According to Reuters, many auto suppliers have chosen to deal with the price hikes generated by current events, fearing that increasing component prices might put them at a disadvantage later on.

Shane Kirrane, commercial director at Autins Group, stated that "if you don't, you're not going to have a business in five or six years supplying major carmakers."

The pressure comes as many big car manufacturers decided to ditch dirty materials from the supply chain in order to please both investors and regulators.

BMW wants all its battery suppliers to use clean, renewable energy when manufacturing these components, while the German car brand hopes that most of its aluminum and steel suppliers will do the same.

At the same time, Volvo is another big carmaker that wants to implement 25% recyclable plastic in its vehicles by 2025.

This is why many suppliers are trying to catch up with the current standards and they try to do so by developing recyclable parts and by installing green energy sources for their business, such as solar panels and wind turbines.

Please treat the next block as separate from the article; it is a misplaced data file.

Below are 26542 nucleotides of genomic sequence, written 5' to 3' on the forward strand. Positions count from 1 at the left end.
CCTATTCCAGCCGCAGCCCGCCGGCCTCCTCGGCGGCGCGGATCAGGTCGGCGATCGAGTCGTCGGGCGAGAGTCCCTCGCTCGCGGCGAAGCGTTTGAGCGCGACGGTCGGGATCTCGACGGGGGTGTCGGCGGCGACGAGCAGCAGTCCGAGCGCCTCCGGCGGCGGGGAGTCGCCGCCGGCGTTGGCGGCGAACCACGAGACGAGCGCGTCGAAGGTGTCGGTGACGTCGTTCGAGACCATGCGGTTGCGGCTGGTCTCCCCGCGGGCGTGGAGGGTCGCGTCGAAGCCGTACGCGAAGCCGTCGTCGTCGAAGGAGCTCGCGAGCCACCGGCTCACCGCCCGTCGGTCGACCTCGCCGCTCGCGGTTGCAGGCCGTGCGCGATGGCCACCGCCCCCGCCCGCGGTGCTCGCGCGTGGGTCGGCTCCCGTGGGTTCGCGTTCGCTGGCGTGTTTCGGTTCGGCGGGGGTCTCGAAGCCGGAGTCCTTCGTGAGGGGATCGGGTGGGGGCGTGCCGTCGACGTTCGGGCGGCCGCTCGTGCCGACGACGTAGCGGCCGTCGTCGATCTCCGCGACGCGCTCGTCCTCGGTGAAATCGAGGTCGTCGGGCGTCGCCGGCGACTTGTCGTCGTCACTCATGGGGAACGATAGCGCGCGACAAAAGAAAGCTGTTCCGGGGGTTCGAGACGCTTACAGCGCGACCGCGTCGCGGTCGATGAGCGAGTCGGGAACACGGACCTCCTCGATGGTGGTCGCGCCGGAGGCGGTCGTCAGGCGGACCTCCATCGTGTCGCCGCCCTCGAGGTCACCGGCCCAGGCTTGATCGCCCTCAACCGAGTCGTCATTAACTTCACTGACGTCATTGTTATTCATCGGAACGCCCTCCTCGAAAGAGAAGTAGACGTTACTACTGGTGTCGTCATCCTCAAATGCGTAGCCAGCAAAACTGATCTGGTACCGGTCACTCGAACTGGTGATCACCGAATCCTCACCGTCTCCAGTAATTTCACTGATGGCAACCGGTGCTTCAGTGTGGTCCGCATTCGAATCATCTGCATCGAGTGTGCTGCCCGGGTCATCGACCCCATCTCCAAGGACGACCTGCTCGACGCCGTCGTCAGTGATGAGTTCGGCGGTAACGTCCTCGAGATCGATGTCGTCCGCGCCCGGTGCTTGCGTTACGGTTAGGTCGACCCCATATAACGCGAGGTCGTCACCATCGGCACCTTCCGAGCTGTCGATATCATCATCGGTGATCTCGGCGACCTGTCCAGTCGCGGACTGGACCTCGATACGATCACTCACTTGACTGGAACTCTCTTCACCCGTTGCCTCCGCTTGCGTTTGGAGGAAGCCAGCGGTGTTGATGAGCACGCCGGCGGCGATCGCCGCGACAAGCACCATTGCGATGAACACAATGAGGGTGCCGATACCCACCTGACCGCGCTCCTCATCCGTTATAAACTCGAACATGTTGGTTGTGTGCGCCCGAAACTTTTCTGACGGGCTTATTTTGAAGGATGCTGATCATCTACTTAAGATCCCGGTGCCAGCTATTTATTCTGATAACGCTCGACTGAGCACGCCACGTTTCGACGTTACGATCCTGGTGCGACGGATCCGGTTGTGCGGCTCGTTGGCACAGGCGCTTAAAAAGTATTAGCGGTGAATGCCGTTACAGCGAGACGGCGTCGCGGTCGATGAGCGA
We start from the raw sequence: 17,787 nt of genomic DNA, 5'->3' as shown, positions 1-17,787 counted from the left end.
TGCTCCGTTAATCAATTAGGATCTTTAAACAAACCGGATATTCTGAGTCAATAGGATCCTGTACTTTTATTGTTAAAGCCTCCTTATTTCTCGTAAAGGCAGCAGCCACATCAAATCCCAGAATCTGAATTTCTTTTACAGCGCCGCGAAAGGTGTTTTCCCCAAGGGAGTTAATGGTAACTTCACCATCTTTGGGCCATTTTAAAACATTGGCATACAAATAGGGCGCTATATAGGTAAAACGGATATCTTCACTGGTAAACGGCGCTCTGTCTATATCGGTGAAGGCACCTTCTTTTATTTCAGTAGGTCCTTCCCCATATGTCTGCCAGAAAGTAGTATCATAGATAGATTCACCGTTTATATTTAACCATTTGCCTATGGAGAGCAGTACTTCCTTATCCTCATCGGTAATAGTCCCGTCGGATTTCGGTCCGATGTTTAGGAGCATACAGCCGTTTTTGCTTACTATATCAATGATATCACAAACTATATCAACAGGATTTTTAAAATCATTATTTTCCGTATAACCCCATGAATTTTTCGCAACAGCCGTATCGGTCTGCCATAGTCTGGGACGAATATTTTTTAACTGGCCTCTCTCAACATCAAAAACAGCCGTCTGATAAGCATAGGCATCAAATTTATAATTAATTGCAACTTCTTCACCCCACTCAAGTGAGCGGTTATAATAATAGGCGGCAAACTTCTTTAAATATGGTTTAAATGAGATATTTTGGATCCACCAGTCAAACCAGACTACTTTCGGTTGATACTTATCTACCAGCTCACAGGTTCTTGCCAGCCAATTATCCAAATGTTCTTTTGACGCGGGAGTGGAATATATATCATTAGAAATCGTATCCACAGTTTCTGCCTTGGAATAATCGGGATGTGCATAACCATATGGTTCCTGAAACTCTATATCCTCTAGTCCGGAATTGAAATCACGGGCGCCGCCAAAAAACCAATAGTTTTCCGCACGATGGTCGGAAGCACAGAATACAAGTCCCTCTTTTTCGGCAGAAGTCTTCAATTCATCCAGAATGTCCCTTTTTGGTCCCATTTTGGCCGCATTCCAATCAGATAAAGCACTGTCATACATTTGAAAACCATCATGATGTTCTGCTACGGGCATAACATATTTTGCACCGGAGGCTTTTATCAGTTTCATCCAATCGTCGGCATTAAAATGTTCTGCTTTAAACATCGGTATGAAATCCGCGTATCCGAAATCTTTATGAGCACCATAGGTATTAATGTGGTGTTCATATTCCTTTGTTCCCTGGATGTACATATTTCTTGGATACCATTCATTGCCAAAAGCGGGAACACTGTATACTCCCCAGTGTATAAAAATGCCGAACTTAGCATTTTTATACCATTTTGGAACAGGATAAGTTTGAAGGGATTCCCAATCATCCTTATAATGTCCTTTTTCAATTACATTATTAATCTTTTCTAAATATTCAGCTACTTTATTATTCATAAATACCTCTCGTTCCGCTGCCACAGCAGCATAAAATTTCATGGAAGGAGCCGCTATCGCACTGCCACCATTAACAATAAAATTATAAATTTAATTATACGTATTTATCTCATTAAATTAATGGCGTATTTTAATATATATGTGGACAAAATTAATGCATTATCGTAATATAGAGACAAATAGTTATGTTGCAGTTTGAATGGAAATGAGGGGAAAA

Another issue is the fact that they can't increase the prices they charge car brands much, due to the fact that they are also focused themselves on optimizing costs in order to ensure they have enough funding for innovation, which is necessary for the transition.

Joe McCabe, CEO of researcher AutoForecast Solutions, stated that "we're going to see a real big shakeout the next five, 10 years in the auto supply chain."

Mercedes-Benz is a German car manufacturer that wants to use recyclable materials in its cars and also aims to use steel made with renewable energy.

Because of this, company officials said that suppliers are faced with a "monumental task" when it comes to the energy transition.

The company even announced recently that it will extend the use of wind energy for internal operations, starting with the testing facility located in Papenburg, Germany.

Volkswagen is another big name in the industry and it wants to reduce its vehicles' carbon footprint by 30%, including the supply chain.

Company officials claim that it's working with suppliers and briefly mentioned a joint effort that should tackle the rise in energy prices.

Ralf Klaedtke, chief technology officer at TE Connectivity, said that "for smaller suppliers, the challenge is even more severe."

"The suppliers that don't qualify for sustainability will be ruled out of the procurement process", he mentioned.